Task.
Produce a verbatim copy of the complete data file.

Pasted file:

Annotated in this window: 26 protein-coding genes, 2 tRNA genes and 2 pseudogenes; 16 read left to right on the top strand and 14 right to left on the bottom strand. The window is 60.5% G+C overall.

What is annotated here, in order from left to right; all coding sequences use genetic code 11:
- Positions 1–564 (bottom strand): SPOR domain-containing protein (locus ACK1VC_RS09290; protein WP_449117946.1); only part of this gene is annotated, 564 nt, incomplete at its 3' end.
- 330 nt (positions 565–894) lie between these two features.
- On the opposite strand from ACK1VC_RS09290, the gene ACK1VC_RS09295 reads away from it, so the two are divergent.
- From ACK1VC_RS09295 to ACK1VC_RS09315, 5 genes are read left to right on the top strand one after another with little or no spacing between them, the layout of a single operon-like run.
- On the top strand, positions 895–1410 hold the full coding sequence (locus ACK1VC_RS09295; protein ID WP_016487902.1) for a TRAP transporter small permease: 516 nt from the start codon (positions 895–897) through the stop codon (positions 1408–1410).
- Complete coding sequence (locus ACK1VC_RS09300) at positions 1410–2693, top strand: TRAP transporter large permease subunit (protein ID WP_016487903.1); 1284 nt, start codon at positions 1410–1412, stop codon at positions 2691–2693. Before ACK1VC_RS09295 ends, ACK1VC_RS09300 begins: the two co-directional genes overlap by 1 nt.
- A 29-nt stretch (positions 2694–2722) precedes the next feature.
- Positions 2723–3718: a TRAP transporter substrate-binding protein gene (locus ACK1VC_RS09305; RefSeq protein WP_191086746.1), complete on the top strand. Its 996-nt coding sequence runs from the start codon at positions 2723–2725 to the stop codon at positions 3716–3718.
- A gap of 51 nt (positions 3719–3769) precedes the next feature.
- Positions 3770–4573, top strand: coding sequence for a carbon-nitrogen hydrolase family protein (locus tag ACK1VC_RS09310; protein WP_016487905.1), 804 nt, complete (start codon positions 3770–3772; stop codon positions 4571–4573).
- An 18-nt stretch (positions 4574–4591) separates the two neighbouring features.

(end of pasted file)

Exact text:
Annotated in this window: 26 protein-coding genes, 2 tRNA genes and 2 pseudogenes; 16 read left to right on the top strand and 14 right to left on the bottom strand. The window is 60.5% G+C overall.

What is annotated here, in order from left to right; all coding sequences use genetic code 11:
- Positions 1–564 (bottom strand): SPOR domain-containing protein (locus ACK1VC_RS09290; protein WP_449117946.1); only part of this gene is annotated, 564 nt, incomplete at its 3' end.
- 330 nt (positions 565–894) lie between these two features.
- On the opposite strand from ACK1VC_RS09290, the gene ACK1VC_RS09295 reads away from it, so the two are divergent.
- From ACK1VC_RS09295 to ACK1VC_RS09315, 5 genes are read left to right on the top strand one after another with little or no spacing between them, the layout of a single operon-like run.
- On the top strand, positions 895–1410 hold the full coding sequence (locus ACK1VC_RS09295; protein ID WP_016487902.1) for a TRAP transporter small permease: 516 nt from the start codon (positions 895–897) through the stop codon (positions 1408–1410).
- Complete coding sequence (locus ACK1VC_RS09300) at positions 1410–2693, top strand: TRAP transporter large permease subunit (protein ID WP_016487903.1); 1284 nt, start codon at positions 1410–1412, stop codon at positions 2691–2693. Before ACK1VC_RS09295 ends, ACK1VC_RS09300 begins: the two co-directional genes overlap by 1 nt.
- A 29-nt stretch (positions 2694–2722) precedes the next feature.
- Positions 2723–3718: a TRAP transporter substrate-binding protein gene (locus ACK1VC_RS09305; RefSeq protein WP_191086746.1), complete on the top strand. Its 996-nt coding sequence runs from the start codon at positions 2723–2725 to the stop codon at positions 3716–3718.
- A gap of 51 nt (positions 3719–3769) precedes the next feature.
- Positions 3770–4573, top strand: coding sequence for a carbon-nitrogen hydrolase family protein (locus tag ACK1VC_RS09310; protein WP_016487905.1), 804 nt, complete (start codon positions 3770–3772; stop codon positions 4571–4573).
- An 18-nt stretch (positions 4574–4591) separates the two neighbouring features.